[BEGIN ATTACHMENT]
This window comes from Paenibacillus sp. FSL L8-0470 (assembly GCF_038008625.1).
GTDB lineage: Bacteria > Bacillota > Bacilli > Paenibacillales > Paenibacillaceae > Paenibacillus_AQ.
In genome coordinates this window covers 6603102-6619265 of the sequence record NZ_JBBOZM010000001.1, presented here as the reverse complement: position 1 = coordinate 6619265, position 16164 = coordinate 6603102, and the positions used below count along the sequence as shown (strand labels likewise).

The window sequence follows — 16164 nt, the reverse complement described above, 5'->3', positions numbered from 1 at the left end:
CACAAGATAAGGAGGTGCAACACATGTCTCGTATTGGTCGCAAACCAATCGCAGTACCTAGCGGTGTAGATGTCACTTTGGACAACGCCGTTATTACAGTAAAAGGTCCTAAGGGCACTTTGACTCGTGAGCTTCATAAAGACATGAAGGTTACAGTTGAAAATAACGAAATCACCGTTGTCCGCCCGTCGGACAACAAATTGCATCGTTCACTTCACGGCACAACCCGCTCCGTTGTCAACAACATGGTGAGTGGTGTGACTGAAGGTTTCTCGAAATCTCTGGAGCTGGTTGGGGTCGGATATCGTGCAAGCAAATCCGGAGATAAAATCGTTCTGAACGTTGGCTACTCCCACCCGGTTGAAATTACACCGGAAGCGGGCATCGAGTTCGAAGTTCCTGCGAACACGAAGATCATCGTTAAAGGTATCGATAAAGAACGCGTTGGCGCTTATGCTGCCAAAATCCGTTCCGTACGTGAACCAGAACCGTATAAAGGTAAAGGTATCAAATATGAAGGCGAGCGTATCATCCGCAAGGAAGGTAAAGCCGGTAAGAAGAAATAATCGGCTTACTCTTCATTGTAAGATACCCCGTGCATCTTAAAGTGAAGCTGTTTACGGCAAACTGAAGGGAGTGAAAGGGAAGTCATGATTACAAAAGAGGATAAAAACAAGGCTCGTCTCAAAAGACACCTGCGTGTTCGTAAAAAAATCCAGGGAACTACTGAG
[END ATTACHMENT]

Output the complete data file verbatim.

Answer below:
This window comes from Paenibacillus sp. FSL L8-0470 (assembly GCF_038008625.1).
GTDB lineage: Bacteria > Bacillota > Bacilli > Paenibacillales > Paenibacillaceae > Paenibacillus_AQ.
In genome coordinates this window covers 6603102-6619265 of the sequence record NZ_JBBOZM010000001.1, presented here as the reverse complement: position 1 = coordinate 6619265, position 16164 = coordinate 6603102, and the positions used below count along the sequence as shown (strand labels likewise).

The window sequence follows — 16164 nt, the reverse complement described above, 5'->3', positions numbered from 1 at the left end:
CACAAGATAAGGAGGTGCAACACATGTCTCGTATTGGTCGCAAACCAATCGCAGTACCTAGCGGTGTAGATGTCACTTTGGACAACGCCGTTATTACAGTAAAAGGTCCTAAGGGCACTTTGACTCGTGAGCTTCATAAAGACATGAAGGTTACAGTTGAAAATAACGAAATCACCGTTGTCCGCCCGTCGGACAACAAATTGCATCGTTCACTTCACGGCACAACCCGCTCCGTTGTCAACAACATGGTGAGTGGTGTGACTGAAGGTTTCTCGAAATCTCTGGAGCTGGTTGGGGTCGGATATCGTGCAAGCAAATCCGGAGATAAAATCGTTCTGAACGTTGGCTACTCCCACCCGGTTGAAATTACACCGGAAGCGGGCATCGAGTTCGAAGTTCCTGCGAACACGAAGATCATCGTTAAAGGTATCGATAAAGAACGCGTTGGCGCTTATGCTGCCAAAATCCGTTCCGTACGTGAACCAGAACCGTATAAAGGTAAAGGTATCAAATATGAAGGCGAGCGTATCATCCGCAAGGAAGGTAAAGCCGGTAAGAAGAAATAATCGGCTTACTCTTCATTGTAAGATACCCCGTGCATCTTAAAGTGAAGCTGTTTACGGCAAACTGAAGGGAGTGAAAGGGAAGTCATGATTACAAAAGAGGATAAAAACAAGGCTCGTCTCAAAAGACACCTGCGTGTTCGTAAAAAAATCCAGGGAACTACTGAG